De-duplication is a process of identifying duplicates in files and folders and removing them from the backup set(s). Inline de-duplication algorithms initiate the process before the backup is kick started and post-processing de-duplication algorithms complete take up the same task after the data has been uploaded. So, inline de-duplication generally happens at the client end of the backup process; and post-process de-duplication happens at the server end or the provider’s end of the backup process.

Inline de-duplication and post-process de-duplication algorithms are similar in construct, but backup specialists see a lot of advantages in inline de-duplication as opposed to post-process deduplication. Inline de-duplication requires two to four time less disk array I/O than post- process de-duplication. Since data is first de-duplicated and then stored, the backup process is faster, simpler and safer. There are fewer performance management complexities to grapple with.

The process of identifying duplicates in a backup set is a compute intensive activity. The algorithm design makes efficient use of CPU, memory, and disk resources to deliver cost effective solutions to customers. The systems are generally policy based and users may have the facility to measure the speed of de-duplication so that backup schedules are not compromised and over-run.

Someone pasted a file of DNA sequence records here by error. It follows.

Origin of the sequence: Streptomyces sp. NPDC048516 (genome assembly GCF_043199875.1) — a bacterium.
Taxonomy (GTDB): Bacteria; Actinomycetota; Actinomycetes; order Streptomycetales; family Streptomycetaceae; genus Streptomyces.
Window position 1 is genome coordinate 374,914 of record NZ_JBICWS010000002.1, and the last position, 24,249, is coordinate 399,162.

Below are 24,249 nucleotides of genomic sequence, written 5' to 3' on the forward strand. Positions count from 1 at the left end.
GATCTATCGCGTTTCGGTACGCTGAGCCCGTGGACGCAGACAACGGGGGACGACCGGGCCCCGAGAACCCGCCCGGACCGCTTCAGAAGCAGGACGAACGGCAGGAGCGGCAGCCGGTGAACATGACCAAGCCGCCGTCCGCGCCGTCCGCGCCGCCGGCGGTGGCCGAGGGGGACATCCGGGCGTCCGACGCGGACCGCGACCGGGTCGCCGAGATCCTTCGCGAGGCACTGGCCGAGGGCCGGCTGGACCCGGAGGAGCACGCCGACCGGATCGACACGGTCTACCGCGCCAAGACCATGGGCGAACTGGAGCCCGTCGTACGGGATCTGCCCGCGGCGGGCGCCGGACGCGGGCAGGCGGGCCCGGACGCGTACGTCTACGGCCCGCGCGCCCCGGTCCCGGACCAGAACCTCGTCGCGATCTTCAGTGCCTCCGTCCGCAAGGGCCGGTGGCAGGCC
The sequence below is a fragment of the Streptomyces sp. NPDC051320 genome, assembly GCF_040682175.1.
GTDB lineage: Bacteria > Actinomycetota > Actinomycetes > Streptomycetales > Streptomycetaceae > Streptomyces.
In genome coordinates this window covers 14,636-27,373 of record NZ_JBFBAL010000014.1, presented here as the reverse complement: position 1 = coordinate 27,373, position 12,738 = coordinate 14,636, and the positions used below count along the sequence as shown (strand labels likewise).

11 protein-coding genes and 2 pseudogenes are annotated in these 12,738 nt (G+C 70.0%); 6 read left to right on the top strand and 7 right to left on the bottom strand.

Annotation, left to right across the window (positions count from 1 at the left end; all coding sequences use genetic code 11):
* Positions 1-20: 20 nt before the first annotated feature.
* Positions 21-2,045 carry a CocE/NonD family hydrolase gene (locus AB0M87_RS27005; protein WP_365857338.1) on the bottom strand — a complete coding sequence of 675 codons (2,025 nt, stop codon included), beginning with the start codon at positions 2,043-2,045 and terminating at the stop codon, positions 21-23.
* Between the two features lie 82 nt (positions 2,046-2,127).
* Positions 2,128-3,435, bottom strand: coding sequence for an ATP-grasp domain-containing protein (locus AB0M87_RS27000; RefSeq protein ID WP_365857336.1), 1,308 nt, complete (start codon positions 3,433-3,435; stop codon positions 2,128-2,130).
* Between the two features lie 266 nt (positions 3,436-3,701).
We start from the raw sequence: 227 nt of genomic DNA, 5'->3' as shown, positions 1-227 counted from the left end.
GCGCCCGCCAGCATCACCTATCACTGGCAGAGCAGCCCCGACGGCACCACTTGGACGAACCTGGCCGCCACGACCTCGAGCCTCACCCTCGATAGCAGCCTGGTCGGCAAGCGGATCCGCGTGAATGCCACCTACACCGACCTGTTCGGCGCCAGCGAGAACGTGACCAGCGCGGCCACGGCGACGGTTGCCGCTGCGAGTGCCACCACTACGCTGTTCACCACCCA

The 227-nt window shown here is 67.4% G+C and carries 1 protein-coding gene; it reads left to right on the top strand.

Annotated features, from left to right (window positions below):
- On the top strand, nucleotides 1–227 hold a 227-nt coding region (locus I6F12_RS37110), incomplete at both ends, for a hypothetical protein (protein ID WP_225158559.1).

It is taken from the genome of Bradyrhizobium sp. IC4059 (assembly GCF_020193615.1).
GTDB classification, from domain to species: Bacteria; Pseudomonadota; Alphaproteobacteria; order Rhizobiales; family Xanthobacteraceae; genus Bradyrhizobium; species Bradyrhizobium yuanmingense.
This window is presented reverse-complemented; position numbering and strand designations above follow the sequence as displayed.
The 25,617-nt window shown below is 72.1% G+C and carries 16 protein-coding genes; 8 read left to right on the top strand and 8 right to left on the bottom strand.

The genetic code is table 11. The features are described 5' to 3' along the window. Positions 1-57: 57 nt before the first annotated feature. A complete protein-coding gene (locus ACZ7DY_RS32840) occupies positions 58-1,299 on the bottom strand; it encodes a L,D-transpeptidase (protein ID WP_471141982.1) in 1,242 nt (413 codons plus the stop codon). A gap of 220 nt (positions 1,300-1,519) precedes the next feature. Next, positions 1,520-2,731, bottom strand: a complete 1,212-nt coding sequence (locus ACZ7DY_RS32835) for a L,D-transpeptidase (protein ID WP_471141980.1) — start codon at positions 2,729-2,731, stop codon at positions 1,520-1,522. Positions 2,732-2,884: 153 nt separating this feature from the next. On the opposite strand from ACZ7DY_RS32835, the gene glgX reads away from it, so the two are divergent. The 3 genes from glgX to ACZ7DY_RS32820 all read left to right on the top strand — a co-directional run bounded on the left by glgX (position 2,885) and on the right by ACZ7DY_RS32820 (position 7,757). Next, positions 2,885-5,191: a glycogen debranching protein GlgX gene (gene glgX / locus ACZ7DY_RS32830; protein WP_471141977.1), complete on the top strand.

Modern day de-duplication systems deliver inline de-duplication systems that are fast, simple and safe. Improvements in CPU performance metrics over the last two decades have resulted in the development of efficient inline de-duplication controllers that can support 2.7 TB/hour of backup throughput. Many algorithms identify duplicate segments in the RAM, inline, without disk I/O overhead. They are programmed to store related segments and Meta data intelligently so that disk I/O is optimized.

Inline de-duplication systems send only de-duplicated data to the backup server and hence, replication processes can be started with no delay. Data integrity is never compromised as there are no post backup processes that can corrupt or damage data that has been sent to the backup repository.

Slow-speed inline de-duplication implies that backup will be slower and de-dupe based replication systems will be slower still. The restore point at the Disaster Recovery site will be lagging. Since client side agents are used to send de-duplicated data backups online, the process may become client intensive with increasing backup windows. In slow clients, the client may become unusable during a backup process. So, inline de-duplication is generally recommended where small amounts data is to be backed up.